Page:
A cross-party group of more than 80 MPs are calling on the chancellor Philip Hammond to stump up the cash for northern infrastructure across the next three decades in the autumn budget.
A letter organised by the Northern Powerhouse All-Party Group and signed by Labour and Conservative MPs is demanding that the government release as much as £100bn by 2050 into the north’s rail and roads. They also call for the completion date of Northern Powerhouse Rail to be brought forward to 2032.
Referencing the National Infrastructure Commission’s recommendation, the letter asks to allocate £24 billion to Northern Powerhouse Rail, including at least £200m per annum to bring forward the target completion date to coincide with the planned arrival of HS2 in Leeds and Manchester in 2032.
The letter reads: "NPR has the potential to increase capacity and reduce journey times but also to greatly enhance transport links that deliver transformational economic growth for our towns and cities."
The pressure on the chancellor to commit to funding has been led by Northern Powerhouse All Party Parliamentary Group chairs Kevin Hollinrake, John Stevenson, Caroline Flint and Julie Elliott and 15 Peers.
Kevin Hollinrake, Conservative MP for Thirsk and Malton, said: "This government has embraced the economic principles of the Northern Powerhouse to address the decades of under-investment in the North. We are now at a critical point - Northern Powerhouse Rail has the potential not simply to improve rail travel for commuters and families but to deliver economic growth right across the North, not simply in the core cities.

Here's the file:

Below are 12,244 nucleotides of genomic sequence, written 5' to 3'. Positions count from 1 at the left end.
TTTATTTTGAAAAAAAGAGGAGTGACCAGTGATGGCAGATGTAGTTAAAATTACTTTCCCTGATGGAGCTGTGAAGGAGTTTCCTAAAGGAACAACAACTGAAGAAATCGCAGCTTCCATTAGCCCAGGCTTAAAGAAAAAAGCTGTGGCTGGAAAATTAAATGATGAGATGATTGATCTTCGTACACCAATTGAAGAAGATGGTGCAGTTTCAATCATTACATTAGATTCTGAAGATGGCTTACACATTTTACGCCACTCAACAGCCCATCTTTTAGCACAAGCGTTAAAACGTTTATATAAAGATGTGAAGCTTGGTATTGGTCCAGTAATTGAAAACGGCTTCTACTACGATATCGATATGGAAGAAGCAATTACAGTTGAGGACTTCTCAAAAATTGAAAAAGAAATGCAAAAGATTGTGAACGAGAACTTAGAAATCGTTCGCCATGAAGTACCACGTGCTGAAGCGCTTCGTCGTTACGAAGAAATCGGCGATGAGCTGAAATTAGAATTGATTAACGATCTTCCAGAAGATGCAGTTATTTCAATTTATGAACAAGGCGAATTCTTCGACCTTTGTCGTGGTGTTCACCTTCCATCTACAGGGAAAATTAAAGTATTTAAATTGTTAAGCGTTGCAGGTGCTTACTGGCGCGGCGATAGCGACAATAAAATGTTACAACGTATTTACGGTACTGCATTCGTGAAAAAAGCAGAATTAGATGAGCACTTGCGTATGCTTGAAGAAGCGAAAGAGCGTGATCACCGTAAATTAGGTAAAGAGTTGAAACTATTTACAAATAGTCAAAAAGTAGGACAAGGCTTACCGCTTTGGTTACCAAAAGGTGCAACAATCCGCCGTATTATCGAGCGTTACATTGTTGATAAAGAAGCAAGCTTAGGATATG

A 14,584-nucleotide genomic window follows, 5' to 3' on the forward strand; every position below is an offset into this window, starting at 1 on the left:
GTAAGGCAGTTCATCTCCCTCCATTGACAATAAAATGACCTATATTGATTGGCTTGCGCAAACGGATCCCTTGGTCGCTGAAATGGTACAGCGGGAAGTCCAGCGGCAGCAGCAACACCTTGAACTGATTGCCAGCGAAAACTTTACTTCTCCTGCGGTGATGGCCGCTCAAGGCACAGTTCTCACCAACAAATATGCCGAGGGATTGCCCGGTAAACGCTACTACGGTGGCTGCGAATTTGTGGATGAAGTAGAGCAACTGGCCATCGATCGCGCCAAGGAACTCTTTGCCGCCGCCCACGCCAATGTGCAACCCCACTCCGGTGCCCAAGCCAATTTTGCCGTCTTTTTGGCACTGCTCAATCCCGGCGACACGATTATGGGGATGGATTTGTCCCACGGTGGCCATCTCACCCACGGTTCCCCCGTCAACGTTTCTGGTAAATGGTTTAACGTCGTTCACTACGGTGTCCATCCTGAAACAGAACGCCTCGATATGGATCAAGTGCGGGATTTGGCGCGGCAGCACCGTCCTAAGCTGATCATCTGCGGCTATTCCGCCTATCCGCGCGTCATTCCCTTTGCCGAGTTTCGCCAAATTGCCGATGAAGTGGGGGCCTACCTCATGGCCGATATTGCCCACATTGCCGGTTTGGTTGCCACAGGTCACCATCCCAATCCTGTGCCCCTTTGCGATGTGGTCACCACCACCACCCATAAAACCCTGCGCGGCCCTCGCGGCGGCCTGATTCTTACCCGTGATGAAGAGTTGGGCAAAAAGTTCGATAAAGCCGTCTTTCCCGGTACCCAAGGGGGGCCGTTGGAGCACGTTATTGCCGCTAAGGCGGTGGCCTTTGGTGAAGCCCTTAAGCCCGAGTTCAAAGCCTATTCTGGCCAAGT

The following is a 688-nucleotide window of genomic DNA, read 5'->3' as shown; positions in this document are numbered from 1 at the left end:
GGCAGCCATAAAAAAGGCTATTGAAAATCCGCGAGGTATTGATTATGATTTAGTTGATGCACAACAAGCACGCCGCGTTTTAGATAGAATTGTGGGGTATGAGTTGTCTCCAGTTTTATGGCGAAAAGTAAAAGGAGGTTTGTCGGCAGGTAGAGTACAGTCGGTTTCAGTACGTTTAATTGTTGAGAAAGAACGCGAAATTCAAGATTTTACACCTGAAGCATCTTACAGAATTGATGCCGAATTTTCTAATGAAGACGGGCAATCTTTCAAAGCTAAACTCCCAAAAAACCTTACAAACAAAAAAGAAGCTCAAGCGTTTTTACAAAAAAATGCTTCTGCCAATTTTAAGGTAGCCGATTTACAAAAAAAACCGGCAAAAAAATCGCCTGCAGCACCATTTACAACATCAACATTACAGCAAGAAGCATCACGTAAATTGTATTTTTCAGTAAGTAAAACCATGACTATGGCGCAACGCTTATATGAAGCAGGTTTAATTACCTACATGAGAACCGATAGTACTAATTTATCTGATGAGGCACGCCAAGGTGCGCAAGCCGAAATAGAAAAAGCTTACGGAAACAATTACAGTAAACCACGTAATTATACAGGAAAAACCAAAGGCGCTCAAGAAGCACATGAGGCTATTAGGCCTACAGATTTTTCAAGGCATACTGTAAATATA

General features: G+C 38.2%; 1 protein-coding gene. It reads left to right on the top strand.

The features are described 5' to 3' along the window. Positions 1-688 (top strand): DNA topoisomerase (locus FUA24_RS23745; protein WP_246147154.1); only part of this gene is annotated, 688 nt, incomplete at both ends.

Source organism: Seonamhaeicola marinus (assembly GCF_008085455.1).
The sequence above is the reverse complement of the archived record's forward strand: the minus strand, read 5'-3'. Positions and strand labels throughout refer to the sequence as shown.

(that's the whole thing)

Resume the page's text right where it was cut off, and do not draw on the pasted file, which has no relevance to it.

The letter is part of growing momentum within the north to make sure Whitehall listens to the needs of those outside London and the south-east. This week, Transport for the North’s (TfN) chairman John Cridland wrote to the transport secretary Chris Grayling calling for a single person to oversee train services and rail infrastructure.
In the letter, the chair said TfN’s Partnership Board “were left with no confidence as to the existence of a joined-up, evidence-based plan to arrive at a date when full, stable service levels will be resumed. There is no mechanism in place in the north to oversee both the operational delivery of train services and rail infrastructure, with accountability spread across the industry. Therefore, the board are writing to request the appointment by government of a single person to oversee both.”
Commenting on the need for northern investment, Lord Jim O'Neill, vice chairman of the Northern Powerhouse Partnership, said: "As someone attracted to spend some time as a minister because of the focus on the Northern Powerhouse, and being involved in the setting up of Transport for the North, getting a true state-of-the-art transport network is absolutely key. Affordable and quick trains connecting all key parts of the Powerhouse, are vital to delivering on the goal of raising productivity both across the North, and with it, the country as a whole."